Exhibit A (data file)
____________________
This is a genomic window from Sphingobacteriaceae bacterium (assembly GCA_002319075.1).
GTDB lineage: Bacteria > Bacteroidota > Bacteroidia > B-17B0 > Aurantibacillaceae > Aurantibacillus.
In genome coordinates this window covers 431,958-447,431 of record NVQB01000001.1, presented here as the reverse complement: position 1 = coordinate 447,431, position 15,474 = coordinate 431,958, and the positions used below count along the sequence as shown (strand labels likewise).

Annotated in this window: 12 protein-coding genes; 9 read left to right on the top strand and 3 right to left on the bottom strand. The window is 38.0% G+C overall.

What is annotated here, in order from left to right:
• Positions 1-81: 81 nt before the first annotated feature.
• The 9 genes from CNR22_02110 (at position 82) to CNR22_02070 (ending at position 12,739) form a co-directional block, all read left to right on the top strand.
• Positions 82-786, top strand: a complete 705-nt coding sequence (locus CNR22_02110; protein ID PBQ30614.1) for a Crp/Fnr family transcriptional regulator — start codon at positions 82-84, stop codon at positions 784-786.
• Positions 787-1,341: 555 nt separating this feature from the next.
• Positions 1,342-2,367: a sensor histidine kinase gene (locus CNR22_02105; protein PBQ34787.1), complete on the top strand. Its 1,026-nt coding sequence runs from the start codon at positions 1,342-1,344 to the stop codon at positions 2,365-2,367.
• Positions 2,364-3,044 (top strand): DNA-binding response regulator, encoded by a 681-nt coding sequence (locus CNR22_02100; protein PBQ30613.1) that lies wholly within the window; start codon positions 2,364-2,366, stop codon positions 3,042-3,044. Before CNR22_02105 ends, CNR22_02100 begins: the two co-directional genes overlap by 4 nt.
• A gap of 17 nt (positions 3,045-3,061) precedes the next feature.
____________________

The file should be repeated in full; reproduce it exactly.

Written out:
This is a genomic window from Sphingobacteriaceae bacterium (assembly GCA_002319075.1).
GTDB lineage: Bacteria > Bacteroidota > Bacteroidia > B-17B0 > Aurantibacillaceae > Aurantibacillus.
In genome coordinates this window covers 431,958-447,431 of record NVQB01000001.1, presented here as the reverse complement: position 1 = coordinate 447,431, position 15,474 = coordinate 431,958, and the positions used below count along the sequence as shown (strand labels likewise).

Annotated in this window: 12 protein-coding genes; 9 read left to right on the top strand and 3 right to left on the bottom strand. The window is 38.0% G+C overall.

What is annotated here, in order from left to right:
• Positions 1-81: 81 nt before the first annotated feature.
• The 9 genes from CNR22_02110 (at position 82) to CNR22_02070 (ending at position 12,739) form a co-directional block, all read left to right on the top strand.
• Positions 82-786, top strand: a complete 705-nt coding sequence (locus CNR22_02110; protein ID PBQ30614.1) for a Crp/Fnr family transcriptional regulator — start codon at positions 82-84, stop codon at positions 784-786.
• Positions 787-1,341: 555 nt separating this feature from the next.
• Positions 1,342-2,367: a sensor histidine kinase gene (locus CNR22_02105; protein PBQ34787.1), complete on the top strand. Its 1,026-nt coding sequence runs from the start codon at positions 1,342-1,344 to the stop codon at positions 2,365-2,367.
• Positions 2,364-3,044 (top strand): DNA-binding response regulator, encoded by a 681-nt coding sequence (locus CNR22_02100; protein PBQ30613.1) that lies wholly within the window; start codon positions 2,364-2,366, stop codon positions 3,042-3,044. Before CNR22_02105 ends, CNR22_02100 begins: the two co-directional genes overlap by 4 nt.
• A gap of 17 nt (positions 3,045-3,061) precedes the next feature.